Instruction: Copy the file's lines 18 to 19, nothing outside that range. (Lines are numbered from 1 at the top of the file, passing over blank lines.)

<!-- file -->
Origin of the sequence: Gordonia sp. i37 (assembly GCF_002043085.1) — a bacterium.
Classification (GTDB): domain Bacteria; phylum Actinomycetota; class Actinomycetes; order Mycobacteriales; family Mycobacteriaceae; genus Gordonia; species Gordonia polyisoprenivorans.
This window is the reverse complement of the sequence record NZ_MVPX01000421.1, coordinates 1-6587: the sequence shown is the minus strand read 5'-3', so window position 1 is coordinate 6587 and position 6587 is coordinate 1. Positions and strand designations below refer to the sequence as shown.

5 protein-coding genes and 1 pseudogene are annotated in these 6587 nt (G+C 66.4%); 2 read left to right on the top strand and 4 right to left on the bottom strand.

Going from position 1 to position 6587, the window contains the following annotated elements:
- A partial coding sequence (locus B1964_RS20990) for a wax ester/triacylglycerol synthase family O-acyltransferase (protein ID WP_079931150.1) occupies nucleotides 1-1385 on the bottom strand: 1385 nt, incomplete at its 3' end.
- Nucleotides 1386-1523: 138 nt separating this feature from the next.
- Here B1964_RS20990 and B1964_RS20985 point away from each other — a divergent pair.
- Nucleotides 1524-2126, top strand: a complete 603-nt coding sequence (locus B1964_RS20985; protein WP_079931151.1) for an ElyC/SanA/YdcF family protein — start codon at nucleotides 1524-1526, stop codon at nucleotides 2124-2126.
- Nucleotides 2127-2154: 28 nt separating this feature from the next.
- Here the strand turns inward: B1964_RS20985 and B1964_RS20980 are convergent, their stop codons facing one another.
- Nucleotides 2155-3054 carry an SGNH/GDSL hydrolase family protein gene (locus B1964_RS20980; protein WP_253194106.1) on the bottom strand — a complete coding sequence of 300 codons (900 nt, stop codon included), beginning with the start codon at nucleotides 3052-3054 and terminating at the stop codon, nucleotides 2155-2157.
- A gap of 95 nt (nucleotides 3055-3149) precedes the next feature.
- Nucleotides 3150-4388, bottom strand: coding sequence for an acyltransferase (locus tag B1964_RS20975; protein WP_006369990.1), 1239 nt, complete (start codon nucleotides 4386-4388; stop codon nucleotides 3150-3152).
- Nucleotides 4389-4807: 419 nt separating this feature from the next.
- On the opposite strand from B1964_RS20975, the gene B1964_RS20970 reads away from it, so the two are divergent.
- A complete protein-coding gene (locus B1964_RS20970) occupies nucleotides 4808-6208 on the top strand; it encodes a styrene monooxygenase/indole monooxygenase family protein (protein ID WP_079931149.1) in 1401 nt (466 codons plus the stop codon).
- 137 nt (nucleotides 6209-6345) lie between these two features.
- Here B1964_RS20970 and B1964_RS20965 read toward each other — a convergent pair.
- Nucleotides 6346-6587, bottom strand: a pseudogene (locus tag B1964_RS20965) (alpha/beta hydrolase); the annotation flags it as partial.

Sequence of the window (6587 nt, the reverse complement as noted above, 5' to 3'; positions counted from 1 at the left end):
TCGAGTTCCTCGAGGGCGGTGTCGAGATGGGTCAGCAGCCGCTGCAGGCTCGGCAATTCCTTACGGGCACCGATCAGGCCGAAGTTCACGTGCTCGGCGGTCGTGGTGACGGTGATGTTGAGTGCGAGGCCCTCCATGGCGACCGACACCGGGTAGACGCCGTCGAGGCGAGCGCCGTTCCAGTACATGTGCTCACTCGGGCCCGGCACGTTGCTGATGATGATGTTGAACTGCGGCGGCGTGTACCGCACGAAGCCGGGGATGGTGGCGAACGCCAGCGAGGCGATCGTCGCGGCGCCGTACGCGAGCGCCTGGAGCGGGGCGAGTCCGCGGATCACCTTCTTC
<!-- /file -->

- 137 nt (nucleotides 6209-6345) lie between these two features.
- Here B1964_RS20970 and B1964_RS20965 read toward each other — a convergent pair.